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Keeping Score: Running becomes a state of mind

  • Greenfield native Beth Davenport is still cranking out marathons. The New Mexico resident is up to 326 for her career. CONTRIBUTED PHOTO/CHIP AINSWORTH

Published: 1/4/2019 8:30:39 PM

Good morning!

Beth Davenport was upstairs at Green Fields Market, holding a black cup of coffee and waiting for a friend to arrive. She fit the profile of a long distance runner — tall, lithe and relaxed in her long-sleeved “Kringle Jingle” T-shirt from a recent 5K in Albuquerque.

It’s not easy keeping up with the 58-year-old Greenfield native, who was in town visiting her mother Miney and connecting with GHS classmates David Sund, Leigh (Seibert) Labrie and Emily (Graves) Bak.

Her 326 marathons have included four tours of the 50 states, and currently she’s 37 marathons into her fifth circuit around the USA. In February she’ll run the Pueblo Marathon on the Arkansas River Trail, and head to Little Rock the following weekend.

Each race, she said, has its own drawing card. In Indiana she did a lap around the Indianapolis Speedway, and in North Dakota she posed with the bloody wood chipper that was used in the movie Fargo.

In August she was a charter participant in the inaugural Green River Marathon from Vermont to GCC. “That was a nice race, my old bike loop from when I was a teenager,” she said. “They’ve moved it to Labor Day weekend and that makes it a bit trickier because I’d planned on going to Idaho.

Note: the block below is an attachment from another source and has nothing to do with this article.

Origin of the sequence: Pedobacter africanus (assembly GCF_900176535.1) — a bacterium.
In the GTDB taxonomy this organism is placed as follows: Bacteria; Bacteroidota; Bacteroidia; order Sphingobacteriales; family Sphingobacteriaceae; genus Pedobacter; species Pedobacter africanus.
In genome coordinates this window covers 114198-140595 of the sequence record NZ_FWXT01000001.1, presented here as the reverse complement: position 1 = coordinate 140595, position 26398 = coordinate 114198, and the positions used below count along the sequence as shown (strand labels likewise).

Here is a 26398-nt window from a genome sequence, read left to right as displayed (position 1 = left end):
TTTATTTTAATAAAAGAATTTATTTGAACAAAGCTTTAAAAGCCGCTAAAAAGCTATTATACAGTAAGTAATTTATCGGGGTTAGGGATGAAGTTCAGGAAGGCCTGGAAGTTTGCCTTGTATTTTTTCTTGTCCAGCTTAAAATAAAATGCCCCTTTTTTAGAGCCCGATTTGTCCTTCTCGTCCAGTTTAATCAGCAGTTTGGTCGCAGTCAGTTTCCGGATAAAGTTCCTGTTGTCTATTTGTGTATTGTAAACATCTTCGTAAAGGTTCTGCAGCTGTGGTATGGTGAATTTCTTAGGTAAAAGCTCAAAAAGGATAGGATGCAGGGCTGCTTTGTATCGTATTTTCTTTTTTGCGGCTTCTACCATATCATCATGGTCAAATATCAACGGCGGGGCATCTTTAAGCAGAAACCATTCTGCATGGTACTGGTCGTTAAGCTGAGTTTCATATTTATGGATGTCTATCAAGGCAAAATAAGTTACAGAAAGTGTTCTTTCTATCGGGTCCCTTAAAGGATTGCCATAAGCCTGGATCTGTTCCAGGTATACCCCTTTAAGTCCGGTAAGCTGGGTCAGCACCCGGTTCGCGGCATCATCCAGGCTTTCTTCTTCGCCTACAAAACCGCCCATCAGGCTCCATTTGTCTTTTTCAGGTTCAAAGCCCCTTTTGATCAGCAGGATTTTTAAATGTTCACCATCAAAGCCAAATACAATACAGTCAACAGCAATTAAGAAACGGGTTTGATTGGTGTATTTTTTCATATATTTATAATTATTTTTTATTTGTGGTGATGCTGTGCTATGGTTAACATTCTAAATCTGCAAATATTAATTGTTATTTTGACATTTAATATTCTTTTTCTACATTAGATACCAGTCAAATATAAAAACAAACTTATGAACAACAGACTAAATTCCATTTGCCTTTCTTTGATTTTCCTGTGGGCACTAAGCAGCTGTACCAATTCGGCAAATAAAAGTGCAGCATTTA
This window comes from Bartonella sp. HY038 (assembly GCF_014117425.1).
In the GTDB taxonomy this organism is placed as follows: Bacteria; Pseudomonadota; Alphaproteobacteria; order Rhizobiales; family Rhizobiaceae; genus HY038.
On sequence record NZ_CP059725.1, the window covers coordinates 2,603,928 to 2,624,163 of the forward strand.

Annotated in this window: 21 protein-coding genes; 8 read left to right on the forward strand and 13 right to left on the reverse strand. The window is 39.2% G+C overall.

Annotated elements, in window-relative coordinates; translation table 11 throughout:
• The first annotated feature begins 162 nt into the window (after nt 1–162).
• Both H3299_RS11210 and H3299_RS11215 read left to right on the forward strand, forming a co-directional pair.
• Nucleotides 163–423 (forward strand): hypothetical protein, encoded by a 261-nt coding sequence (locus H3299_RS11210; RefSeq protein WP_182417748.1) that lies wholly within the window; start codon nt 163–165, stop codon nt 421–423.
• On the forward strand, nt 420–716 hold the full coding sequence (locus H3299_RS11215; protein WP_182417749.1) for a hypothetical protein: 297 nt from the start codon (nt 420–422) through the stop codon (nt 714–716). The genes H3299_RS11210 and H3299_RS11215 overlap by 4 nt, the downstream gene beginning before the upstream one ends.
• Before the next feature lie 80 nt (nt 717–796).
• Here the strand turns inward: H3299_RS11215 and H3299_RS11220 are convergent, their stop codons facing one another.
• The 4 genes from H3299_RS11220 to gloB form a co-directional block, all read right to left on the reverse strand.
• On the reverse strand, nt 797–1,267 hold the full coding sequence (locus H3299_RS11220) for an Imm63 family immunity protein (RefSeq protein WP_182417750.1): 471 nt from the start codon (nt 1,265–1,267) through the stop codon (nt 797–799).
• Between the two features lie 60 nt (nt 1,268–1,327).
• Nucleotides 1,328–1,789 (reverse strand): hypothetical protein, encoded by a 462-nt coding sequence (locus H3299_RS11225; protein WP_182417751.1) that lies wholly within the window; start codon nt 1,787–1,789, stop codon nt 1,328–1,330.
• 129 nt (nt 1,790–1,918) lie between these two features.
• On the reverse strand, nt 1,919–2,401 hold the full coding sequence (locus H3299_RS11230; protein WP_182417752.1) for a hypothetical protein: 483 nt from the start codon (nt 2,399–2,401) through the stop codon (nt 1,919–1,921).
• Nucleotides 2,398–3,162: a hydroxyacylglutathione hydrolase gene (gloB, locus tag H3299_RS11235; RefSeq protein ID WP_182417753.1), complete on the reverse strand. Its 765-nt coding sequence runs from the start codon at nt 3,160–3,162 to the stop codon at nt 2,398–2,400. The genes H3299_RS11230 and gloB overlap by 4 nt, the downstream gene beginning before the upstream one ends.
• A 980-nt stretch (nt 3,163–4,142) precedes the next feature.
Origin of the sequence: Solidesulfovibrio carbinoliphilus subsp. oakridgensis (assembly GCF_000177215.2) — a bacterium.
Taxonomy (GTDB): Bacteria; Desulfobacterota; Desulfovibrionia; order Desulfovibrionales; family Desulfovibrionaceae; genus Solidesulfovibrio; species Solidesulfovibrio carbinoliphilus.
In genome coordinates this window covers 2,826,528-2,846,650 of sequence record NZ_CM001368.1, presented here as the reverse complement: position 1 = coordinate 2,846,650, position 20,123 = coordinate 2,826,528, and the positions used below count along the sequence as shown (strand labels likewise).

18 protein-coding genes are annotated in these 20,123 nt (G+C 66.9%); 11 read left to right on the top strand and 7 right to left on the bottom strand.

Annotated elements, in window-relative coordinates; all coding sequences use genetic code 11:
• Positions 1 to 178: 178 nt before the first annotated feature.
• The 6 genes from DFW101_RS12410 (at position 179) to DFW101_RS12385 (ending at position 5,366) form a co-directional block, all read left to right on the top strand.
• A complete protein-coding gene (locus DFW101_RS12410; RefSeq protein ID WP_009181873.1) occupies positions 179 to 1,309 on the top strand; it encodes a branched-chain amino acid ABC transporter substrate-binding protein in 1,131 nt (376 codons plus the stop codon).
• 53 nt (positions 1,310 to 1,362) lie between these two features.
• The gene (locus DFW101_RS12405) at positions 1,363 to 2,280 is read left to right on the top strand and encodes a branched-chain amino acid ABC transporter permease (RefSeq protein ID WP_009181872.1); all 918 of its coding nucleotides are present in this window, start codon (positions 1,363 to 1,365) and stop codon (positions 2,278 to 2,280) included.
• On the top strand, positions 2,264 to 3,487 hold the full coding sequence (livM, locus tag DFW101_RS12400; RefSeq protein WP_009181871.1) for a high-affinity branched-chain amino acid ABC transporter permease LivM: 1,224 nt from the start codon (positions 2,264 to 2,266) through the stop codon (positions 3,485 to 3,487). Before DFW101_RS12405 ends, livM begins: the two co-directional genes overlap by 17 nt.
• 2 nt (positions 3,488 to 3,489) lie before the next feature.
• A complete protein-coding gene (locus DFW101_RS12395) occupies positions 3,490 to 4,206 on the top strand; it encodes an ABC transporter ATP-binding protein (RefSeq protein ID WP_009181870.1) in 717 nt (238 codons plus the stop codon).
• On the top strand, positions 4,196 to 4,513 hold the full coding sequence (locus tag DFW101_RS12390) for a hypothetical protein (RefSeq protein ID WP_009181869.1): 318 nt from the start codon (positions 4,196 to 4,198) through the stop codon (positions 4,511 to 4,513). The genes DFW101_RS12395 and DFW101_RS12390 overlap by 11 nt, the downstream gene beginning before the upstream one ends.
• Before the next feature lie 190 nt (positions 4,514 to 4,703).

“I still love Twin Cities best of all,” she added. “The course, the food, the people, the expo — buy your running shoes at the expos, you’ll get good deals.”

When asked if her running had become, well, a tad obsessive, she smiled and replied, “We don’t judge.”

She joined the 50 States Marathon Club that was founded in 2001 by Steve and Paula Boone. According to, runners become eligible after they’ve finished 10 marathons in 10 different states. Indeed, of its 4,541 members, fewer than a third have completed the daunting 50-state loop.

The list includes Robert Douglas Britain who was the first to finish all 50 in under four hours as a Clydesdale (over 200 pounds); Holly Koester was the first to complete all 50 marathons as a wheelchair athlete; Rick Worley was the first to do all 50 in a calendar year. In December, 87-year-old Roger Hauge completed his fourth trip around the bases.

Perhaps because she doesn’t strive for personal bests, the 5-foot-9, 140-pound Davenport has never had a significant injury. “I’m a pacer,” she explained. “Twelve-minute miles, like a metronome.”

And yet she said the day might come when it’s time to hang up her ASICS. “There are people out there running, begging for seven- and eight-hour extended time limits. That’s not going to be me.”

Davenport is one of only 11 “made members” to reside in New Mexico. A UMass graduate with a degree in biology, she moved “the day the Challenger exploded” to take a job in Santa Fe. “I had turned 30 and began walking the four miles to work. One day I was late and I ran. I liked it and so I joined a friend’s running club.”

And the rest, as they say, is history.


This year’s bowl season was a dud, or more accurately, my bowl picks were a dud. The closest I came to scoring big was predicting Miss America would sing the national anthem at the Military Bowl.